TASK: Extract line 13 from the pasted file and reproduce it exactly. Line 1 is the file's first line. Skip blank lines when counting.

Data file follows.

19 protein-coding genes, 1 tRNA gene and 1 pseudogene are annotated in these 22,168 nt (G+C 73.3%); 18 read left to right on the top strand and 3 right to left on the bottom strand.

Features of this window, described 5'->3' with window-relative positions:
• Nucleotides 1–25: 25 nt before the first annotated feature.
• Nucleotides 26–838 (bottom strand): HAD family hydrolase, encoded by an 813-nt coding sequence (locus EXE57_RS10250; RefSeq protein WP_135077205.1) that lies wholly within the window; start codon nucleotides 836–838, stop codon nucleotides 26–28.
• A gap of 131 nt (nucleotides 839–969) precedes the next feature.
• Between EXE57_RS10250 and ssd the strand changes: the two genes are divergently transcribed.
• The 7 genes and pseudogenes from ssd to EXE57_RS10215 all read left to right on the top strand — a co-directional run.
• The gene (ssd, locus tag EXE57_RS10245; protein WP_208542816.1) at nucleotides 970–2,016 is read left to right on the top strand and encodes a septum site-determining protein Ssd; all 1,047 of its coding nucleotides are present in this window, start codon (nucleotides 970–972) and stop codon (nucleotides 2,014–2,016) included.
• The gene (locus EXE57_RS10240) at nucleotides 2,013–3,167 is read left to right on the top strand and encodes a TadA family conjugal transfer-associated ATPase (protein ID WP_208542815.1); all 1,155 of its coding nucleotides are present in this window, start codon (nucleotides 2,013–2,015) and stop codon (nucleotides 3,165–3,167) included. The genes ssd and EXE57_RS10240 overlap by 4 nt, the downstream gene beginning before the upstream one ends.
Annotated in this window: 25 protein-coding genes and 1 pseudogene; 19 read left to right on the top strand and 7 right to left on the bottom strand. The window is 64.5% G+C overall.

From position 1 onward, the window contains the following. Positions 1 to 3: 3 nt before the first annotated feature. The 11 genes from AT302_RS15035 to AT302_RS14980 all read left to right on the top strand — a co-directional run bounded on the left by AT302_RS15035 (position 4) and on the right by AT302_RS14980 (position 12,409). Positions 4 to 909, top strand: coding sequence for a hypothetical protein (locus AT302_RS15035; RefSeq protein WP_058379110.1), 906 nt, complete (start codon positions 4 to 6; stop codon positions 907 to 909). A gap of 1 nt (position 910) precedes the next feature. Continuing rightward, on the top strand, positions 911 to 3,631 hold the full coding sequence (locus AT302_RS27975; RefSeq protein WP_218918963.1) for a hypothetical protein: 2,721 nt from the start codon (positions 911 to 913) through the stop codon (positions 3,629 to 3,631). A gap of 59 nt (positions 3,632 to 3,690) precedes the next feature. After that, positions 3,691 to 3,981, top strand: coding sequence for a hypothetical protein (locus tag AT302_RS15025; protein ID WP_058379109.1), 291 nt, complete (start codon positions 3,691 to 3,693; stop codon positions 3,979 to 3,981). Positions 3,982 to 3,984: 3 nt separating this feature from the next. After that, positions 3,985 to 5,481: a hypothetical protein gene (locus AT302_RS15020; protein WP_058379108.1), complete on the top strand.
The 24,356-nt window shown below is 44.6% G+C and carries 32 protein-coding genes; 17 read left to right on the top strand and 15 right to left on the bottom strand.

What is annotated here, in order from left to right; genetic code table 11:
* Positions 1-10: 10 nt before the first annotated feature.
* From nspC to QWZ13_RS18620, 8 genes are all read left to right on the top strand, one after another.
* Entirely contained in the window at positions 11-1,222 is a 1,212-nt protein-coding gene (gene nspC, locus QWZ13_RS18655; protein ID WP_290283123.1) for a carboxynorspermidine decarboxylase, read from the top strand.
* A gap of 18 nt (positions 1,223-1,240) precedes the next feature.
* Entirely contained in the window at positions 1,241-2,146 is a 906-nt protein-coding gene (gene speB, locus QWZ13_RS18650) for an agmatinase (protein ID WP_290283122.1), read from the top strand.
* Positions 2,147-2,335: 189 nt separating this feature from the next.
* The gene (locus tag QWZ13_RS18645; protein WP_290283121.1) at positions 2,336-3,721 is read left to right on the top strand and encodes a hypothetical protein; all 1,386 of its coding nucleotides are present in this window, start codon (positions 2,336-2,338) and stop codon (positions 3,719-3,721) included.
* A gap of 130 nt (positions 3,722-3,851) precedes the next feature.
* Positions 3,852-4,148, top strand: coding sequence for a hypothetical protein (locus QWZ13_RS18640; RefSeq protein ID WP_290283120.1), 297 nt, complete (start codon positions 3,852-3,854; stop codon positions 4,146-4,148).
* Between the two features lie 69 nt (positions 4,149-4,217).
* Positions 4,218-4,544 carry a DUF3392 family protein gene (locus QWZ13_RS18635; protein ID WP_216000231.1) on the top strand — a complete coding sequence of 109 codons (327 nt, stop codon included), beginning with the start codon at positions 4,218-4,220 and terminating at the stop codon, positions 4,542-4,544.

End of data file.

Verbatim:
What is annotated here, in order from left to right; genetic code table 11: